I’m going to work on that . . .


Posted by on August 12, 2016 in Uncategorized


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‘I always like toast in a crisis.’ James Goss.

Stories from my Sketchbook . . .

toast2This week one of my art homework exercises from SketchBookSkool was to draw toast.  Seriously. Toast.  But not just any old quick sketch of toast.  This was an exercise in slowing down.   (The class I am doing at the moment is called ‘Seeing’.)   We were to really look at that toast. Take our time.  Draw ‘every fissure . . . every nook and cranny . . . every peak and valley’.   Mmmmm . . . .

It turned out to be an interesting, and difficult, exercise.  The first problem I encountered was that I discovered it was extraordinarily hard to focus on drawing toast when all I really wanted to do was eat it.  I don’t think I had noticed before just how mouthwateringly good raisin toast smells.  I wasn’t even hungry when I started the drawing, but by the time I was finished (and the toast was cold and hard and horrid) I was ravenous.  Sigh.

Toast-B&WAnd then, as I progressed, I found that as I drew more and more ‘nooks and crannies, valleys and peaks’ the drawing started to look less and less like toast and more and more like random scribbles on a page (see right).  The teacher’s example of their black and white drawing was entirely recognisable as toast—mine less so.   (Although I admit, It looked a little more like toast when I added colour, and a lot more like toast after I added the lettering . . . )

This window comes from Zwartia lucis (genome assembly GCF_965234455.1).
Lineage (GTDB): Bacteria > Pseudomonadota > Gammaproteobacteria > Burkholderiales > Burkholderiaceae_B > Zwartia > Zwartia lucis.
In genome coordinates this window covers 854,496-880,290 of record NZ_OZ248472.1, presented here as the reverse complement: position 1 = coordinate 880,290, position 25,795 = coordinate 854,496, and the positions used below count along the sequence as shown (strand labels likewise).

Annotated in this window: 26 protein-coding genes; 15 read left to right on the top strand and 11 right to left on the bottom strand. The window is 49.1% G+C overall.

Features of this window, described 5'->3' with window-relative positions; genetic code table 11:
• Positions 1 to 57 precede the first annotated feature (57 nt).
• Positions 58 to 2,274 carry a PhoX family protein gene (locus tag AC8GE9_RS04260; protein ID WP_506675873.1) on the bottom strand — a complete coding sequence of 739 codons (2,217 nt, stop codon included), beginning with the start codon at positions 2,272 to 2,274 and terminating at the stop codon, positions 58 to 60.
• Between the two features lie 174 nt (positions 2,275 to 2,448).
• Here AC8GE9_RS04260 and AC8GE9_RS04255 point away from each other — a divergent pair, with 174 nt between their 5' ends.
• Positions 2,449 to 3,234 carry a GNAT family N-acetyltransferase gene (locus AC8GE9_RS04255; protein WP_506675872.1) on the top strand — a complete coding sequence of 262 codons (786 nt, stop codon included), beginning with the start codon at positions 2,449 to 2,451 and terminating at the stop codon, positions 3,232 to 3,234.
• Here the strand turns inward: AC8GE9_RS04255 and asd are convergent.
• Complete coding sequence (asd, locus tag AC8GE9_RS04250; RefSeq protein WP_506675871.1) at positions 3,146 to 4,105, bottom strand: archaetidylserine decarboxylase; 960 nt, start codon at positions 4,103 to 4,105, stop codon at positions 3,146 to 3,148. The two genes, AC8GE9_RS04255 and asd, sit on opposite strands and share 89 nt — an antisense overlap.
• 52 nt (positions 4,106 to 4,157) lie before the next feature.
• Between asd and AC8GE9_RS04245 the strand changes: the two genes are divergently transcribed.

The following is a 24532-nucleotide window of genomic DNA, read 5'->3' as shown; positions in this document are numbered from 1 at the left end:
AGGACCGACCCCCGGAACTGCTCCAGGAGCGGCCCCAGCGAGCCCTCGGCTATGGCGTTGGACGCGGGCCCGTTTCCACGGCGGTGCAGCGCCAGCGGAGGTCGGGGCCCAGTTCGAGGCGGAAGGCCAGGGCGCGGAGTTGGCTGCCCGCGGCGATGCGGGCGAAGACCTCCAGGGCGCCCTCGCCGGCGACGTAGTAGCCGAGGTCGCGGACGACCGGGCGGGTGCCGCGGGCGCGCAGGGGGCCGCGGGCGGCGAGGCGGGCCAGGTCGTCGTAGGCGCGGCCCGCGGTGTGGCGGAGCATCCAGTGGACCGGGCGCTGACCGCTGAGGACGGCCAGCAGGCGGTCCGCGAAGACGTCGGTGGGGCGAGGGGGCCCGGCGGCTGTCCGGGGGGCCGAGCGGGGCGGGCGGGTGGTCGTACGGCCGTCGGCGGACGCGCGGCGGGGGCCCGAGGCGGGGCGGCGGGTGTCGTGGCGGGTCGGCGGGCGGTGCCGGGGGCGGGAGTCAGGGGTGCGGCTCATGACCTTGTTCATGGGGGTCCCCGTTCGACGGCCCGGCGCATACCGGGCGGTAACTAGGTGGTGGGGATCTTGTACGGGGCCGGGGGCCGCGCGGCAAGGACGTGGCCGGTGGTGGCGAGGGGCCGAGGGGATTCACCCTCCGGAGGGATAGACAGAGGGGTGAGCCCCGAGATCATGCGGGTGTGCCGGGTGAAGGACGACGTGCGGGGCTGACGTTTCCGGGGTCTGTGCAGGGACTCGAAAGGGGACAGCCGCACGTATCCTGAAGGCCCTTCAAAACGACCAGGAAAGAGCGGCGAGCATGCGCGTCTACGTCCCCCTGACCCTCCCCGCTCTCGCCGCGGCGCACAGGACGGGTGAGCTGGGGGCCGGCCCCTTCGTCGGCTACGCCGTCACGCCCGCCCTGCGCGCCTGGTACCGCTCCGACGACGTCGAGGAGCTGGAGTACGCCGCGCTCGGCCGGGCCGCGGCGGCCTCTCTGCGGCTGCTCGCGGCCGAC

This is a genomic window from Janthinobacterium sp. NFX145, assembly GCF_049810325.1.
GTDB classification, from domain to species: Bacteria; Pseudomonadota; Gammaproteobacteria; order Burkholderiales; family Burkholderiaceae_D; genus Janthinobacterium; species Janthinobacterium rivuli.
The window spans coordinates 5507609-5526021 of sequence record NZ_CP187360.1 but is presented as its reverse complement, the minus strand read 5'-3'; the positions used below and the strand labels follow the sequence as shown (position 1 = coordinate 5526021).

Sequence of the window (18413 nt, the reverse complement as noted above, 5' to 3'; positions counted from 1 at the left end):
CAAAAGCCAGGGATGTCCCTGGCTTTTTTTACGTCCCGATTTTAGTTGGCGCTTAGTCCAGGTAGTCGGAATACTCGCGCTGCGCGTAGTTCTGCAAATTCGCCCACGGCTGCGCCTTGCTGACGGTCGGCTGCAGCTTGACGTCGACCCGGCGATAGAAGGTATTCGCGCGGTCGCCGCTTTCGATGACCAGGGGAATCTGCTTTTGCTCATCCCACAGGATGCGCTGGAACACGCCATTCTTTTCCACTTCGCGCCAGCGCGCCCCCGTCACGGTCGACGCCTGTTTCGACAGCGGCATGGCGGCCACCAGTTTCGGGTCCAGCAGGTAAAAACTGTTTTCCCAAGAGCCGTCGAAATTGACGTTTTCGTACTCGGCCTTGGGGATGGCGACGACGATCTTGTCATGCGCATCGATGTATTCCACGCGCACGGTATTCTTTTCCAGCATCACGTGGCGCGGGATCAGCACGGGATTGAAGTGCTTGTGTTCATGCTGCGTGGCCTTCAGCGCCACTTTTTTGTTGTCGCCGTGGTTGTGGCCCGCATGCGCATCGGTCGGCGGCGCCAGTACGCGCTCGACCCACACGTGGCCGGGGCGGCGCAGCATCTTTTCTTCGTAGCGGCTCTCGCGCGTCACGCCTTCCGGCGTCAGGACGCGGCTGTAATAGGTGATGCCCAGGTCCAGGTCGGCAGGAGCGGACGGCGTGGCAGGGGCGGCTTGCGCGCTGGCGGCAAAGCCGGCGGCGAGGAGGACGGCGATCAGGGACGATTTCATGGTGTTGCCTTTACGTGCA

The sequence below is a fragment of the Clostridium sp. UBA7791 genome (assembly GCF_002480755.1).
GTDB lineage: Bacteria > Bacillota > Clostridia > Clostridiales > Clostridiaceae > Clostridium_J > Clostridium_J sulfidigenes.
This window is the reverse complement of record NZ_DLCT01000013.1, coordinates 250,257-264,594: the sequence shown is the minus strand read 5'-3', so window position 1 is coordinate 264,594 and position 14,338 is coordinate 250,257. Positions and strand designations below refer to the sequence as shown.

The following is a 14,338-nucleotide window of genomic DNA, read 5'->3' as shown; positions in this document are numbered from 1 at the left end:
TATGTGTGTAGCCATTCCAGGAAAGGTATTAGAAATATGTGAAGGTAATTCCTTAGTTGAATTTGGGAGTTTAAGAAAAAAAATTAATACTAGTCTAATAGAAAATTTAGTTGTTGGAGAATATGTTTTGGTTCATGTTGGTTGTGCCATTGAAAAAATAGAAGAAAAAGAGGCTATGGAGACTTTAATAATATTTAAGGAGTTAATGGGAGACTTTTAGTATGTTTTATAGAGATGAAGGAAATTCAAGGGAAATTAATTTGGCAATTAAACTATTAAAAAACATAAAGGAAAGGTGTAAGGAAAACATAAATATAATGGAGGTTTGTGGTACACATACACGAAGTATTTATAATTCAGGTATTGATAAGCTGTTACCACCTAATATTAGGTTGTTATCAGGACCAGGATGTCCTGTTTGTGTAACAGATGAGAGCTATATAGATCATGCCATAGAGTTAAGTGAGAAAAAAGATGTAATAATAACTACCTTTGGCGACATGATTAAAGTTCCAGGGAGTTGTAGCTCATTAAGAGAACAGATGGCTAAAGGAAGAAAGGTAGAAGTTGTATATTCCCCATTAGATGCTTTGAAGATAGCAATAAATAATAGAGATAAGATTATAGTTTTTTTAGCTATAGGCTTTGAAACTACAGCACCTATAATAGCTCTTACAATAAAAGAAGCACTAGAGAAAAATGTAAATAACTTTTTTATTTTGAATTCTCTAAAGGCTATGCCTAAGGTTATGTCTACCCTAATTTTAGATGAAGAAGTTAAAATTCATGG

Nevertheless, in spite of the result, I think I am going to try this approach again.  I really enjoyed the focus that it demanded—to really looking ‘inside’ what I was drawing.  I liked getting lost in the process.

Although perhaps next time I will try drawing something other than food.  I found looking up from the drawing and having my gaze drawn relentlessly to the three tiny little black noses stretched up and sniffing along the edge of the table really screwed with my concentration . . .


 P.S.  The ‘toast in a crisis’ quote struck me as quite apt as the  SBS server crashed over the weekend and they have been madly scrambling doing upgrades and fixes trying to get it up and running again.


Posted by on August 9, 2016 in Uncategorized